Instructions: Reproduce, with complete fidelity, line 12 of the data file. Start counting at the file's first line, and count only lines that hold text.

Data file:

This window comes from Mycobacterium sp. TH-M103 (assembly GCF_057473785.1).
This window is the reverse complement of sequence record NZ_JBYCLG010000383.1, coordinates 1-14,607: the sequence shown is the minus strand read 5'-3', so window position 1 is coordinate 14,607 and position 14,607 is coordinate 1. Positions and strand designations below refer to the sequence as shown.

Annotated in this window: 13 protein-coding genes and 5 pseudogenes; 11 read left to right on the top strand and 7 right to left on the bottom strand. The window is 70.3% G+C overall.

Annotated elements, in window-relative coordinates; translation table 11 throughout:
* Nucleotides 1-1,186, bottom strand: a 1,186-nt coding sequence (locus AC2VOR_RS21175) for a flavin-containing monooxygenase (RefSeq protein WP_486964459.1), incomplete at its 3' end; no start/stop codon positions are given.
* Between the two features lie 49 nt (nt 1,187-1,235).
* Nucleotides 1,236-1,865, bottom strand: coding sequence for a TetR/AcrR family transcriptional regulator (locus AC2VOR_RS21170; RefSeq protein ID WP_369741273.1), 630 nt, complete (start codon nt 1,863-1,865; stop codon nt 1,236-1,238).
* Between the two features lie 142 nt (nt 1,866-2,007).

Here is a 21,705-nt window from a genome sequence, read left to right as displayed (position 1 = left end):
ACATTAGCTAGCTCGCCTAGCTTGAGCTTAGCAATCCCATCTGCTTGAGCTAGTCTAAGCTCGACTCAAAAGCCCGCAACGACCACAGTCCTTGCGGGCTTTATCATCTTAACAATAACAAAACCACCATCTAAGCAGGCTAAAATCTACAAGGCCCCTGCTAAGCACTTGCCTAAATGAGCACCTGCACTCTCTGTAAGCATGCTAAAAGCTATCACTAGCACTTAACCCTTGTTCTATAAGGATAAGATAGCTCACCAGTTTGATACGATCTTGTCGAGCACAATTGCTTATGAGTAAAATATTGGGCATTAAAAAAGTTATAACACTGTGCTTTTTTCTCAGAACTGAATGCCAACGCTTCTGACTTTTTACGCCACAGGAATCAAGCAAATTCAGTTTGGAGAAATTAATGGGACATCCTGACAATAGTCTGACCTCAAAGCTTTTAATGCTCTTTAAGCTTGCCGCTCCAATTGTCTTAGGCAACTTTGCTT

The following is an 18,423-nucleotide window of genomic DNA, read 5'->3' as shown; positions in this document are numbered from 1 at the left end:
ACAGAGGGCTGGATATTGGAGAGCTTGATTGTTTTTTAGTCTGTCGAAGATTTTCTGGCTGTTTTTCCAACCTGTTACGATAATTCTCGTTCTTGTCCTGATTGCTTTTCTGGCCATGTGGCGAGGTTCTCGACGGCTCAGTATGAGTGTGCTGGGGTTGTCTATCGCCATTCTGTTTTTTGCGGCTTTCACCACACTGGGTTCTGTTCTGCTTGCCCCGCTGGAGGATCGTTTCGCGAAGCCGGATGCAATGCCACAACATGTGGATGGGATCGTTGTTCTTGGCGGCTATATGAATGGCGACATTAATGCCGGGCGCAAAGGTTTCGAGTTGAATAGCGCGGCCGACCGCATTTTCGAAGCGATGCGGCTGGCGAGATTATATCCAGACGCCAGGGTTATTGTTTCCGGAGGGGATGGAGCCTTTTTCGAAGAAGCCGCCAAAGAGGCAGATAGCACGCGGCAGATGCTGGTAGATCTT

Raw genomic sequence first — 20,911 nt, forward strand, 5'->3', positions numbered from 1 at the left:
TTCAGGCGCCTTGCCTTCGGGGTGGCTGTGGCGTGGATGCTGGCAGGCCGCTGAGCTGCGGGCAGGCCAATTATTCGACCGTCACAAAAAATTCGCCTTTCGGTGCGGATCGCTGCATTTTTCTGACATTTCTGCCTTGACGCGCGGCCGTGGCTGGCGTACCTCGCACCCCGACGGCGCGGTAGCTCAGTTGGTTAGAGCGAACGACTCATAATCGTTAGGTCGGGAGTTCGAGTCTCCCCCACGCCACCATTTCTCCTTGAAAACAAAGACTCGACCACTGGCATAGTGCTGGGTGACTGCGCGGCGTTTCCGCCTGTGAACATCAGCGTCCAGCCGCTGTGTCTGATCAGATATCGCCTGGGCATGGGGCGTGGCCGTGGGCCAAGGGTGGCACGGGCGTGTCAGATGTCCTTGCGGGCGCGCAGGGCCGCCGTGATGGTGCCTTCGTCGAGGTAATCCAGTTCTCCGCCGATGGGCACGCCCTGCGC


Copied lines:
ACAGAGGGCTGGATATTGGAGAGCTTGATTGTTTTTTAGTCTGTCGAAGATTTTCTGGCTGTTTTTCCAACCTGTTACGATAATTCTCGTTCTTGTCCTGATTGCTTTTCTGGCCATGTGGCGAGGTTCTCGACGGCTCAGTATGAGTGTGCTGGGGTTGTCTATCGCCATTCTGTTTTTTGCGGCTTTCACCACACTGGGTTCTGTTCTGCTTGCCCCGCTGGAGGATCGTTTCGCGAAGCCGGATGCAATGCCACAACATGTGGATGGGATCGTTGTTCTTGGCGGCTATATGAATGGCGACATTAATGCCGGGCGCAAAGGTTTCGAGTTGAATAGCGCGGCCGACCGCATTTTCGAAGCGATGCGGCTGGCGAGATTATATCCAGACGCCAGGGTTATTGTTTCCGGAGGGGATGGAGCCTTTTTCGAAGAAGCCGCCAAAGAGGCAGATAGCACGCGGCAGATGCTGGTAGATCTT